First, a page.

European Aviation News

Building on sand?

The Russian segment of the International Space Station (ISS) will further grow with the addition of the Mini Research Module-2 (MIM-2) that was successfully launched aboard Soyuz-U launcher in November. The new component will provide the docking of a second Soyuz-TMA spacecraft, which is critical to maintaining an expanded permanent crew at the station. During the next few years Russia will keep building up the capabilities of its ISS segment so that it could eventually continue fully autonomous orbital operations, if so required.
The ISS is the largest space exploration project ever. It is a joint effort of Russia, the USA, Japan, Canada and member nations of the ESA European Space Agency. The initial ISS configuration was agreed in 1996, when it was decided that the station would consist of the Russian and US segments (the latter one with the participation of Canada, Japan, Italy and the ESA member nations). The ISS was to orbit the Earth at an altitude of about 400 km, with an inclination of 51.6 degrees.

Compromising for success
The orbit parameters were a substantial compromise: they cost the USA an ability to service its in-orbit satellites — something NASA was initially planning for, — while simultaneously depriving Russia of an opportunity to monitor a significant portion of its own territory (which would have been secured with Moscow’s original plan for an orbit inclination of 65 degrees). The exact overall cost of building and operating the ISS is unknown, but our estimate is that the price tag stands at some $150 billion, since the USA alone has so far spent at least $100 billion on the program – including the cost of sending the space shuttles to the station.
As of mid-October 2009, America’s ISS segment included the following major modules: the US-made Destiny, Quest, Unity (Node 1) and Harmony (Node 2); ESA’s Columbus, and Japan’s Kibo. At print time, the Japanese HTV H-II Transfer Vehicle was docked to the Harmony node. The Russian segment currently comprises the Zarya Control Module, Zvezda Service Module and Pirs Docking Compartment.
Zarya, also known by the name of Functional Cargo Block or by its Russian abbreviation FGB, was the first element of both the Russian segment and the entire ISS. Orbited on 20 November 1998, it became the growth point of the station. Zarya was built by the Khrunichev Space Center as a derivative of an earlier cancelled program. Ironically, since Zarya was built at the US request and the major portion of the development funding for the module (some $250 million) came from the USA, it is formally referred to as a component of the US ISS segment. And yet Zarya remains part of the Russian segment because of the Russian-made equipment it accommodates. The FGB’s primary functions were to provide for the station’s initial attitude control and propulsion. Apart from that, prior to its mating with Unity and Zvezda, Zarya provided limited power supply to the entire installation. Weighing in at over 20 tons and measuring 12.55 meters in length, the module is now also valued for the all-important storage capacity it provides, as well as for other operational capabilities. Its design service life spans at least 15 years.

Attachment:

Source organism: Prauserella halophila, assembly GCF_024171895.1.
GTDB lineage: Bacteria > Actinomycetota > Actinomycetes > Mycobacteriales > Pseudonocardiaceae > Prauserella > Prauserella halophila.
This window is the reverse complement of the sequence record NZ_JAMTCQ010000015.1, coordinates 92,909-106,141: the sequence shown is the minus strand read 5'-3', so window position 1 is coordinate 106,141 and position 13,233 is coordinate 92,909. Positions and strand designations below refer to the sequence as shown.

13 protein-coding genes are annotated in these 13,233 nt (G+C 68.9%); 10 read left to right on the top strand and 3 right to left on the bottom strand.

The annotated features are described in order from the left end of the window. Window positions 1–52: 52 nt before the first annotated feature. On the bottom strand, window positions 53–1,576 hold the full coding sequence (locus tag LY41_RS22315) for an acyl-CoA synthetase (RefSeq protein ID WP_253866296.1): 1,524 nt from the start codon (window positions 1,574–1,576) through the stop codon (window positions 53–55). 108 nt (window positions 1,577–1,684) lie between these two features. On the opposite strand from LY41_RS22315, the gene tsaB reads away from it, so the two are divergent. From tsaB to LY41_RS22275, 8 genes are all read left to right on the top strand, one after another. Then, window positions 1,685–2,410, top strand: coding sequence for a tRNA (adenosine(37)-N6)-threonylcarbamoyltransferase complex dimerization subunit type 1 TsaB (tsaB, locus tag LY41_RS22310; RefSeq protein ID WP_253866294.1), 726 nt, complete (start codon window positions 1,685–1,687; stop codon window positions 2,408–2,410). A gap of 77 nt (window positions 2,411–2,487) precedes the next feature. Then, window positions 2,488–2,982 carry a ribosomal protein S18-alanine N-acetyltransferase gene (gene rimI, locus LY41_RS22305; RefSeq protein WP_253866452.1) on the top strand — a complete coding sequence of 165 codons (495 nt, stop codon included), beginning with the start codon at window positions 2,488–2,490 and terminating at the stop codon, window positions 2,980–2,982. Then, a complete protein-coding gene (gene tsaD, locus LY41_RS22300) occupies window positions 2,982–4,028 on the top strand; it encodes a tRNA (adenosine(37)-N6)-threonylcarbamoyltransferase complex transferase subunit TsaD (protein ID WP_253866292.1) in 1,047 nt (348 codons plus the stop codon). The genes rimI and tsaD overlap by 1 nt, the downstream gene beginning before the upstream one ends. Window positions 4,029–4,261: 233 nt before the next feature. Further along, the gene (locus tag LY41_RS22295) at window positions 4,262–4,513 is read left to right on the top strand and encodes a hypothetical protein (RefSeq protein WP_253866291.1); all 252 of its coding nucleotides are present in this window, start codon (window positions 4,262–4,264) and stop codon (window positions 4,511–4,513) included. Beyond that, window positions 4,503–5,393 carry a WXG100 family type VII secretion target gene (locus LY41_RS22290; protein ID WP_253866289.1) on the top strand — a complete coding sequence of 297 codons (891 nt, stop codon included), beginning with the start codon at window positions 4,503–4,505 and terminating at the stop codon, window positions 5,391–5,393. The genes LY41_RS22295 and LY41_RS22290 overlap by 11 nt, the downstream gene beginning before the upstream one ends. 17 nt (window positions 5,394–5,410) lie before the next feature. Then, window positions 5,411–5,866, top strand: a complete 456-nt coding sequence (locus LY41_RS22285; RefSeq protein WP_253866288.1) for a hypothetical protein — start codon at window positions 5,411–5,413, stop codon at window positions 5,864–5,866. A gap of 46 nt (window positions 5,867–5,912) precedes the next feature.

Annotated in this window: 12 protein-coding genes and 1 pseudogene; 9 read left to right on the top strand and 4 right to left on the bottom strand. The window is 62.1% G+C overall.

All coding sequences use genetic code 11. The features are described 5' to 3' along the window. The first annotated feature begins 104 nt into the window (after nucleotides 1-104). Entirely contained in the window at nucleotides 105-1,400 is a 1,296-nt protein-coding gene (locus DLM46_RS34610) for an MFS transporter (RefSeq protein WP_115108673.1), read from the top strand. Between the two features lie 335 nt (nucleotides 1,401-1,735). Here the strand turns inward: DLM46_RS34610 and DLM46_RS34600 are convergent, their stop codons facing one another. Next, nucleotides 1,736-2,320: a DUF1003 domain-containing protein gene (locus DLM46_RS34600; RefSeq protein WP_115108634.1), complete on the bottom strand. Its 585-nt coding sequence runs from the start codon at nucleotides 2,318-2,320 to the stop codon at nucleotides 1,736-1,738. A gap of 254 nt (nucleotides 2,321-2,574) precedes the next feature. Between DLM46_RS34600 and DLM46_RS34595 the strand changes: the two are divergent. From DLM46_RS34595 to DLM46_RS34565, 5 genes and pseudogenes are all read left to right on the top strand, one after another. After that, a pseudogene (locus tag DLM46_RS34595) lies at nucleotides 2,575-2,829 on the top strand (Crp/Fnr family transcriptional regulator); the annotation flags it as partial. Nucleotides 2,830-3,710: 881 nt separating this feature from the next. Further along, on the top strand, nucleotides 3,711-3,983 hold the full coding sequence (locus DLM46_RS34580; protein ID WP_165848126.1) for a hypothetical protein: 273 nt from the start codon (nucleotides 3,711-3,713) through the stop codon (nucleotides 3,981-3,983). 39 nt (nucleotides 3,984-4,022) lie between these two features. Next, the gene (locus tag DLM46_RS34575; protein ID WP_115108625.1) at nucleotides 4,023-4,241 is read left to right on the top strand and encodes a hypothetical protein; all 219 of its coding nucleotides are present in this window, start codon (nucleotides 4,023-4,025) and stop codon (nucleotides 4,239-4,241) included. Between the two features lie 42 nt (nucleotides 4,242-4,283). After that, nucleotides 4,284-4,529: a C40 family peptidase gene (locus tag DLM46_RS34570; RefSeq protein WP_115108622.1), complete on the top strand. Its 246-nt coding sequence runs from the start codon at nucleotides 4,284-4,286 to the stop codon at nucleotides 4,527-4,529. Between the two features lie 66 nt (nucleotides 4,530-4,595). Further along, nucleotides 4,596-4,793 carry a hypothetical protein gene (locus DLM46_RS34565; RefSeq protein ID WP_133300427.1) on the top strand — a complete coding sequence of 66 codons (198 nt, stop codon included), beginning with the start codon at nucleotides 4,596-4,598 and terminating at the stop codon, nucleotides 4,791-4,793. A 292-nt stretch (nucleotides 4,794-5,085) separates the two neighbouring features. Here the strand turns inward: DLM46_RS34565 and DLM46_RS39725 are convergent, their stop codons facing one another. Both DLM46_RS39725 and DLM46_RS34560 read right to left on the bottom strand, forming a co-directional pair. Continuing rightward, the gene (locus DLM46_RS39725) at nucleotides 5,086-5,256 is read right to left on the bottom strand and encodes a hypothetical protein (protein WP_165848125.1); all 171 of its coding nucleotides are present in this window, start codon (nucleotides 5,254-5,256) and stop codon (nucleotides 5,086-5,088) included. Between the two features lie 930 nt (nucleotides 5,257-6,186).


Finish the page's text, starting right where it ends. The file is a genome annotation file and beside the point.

The Zvezda module was launched on 12 July 2000 to provide living quarters for the Russian segment. At the beginning of ISS construction, it served as the life support system for the entire station and was also available for flight control and propulsion operations. Zvezda was used as the docking port for Progress-type cargo resupply vehicles. It also provided a communications link with the Earth and doubled as the ISS computing center. The module has a mass of 19.05 tons, measures 13.1 meters in length, and is equipped with four docking ports. Like Zarya, it was built by Khrunichev.
The Pirs Docking Compartment is intended as an additional docking portal for Soyuz-TMA and Progress craft. Apart from that, it is also used as an airlock for Russian cosmonauts’ extravehicular activities. The module weighs some 3.6 tons and has a length of 4.91 m. It was built by the Energia Rocket and Space Corporation and was launched on 15 September 2001.
For quite some time the development of the Russian ISS segment was impeded by a variety of factors. The hardest blow to the assembly progress was dealt by the Shuttle Columbia disaster on 1 February 2003, in the wake of which the entire budget of the Russian manned space program got steered towards providing crew relief missions on board Soyuz-TMA vehicles and cargo resupply flights by Progress craft. Financial difficulties were also never far away from the ISS — the Russian funding did not fall into a comfortable pace with the program needs until the mid-2000s.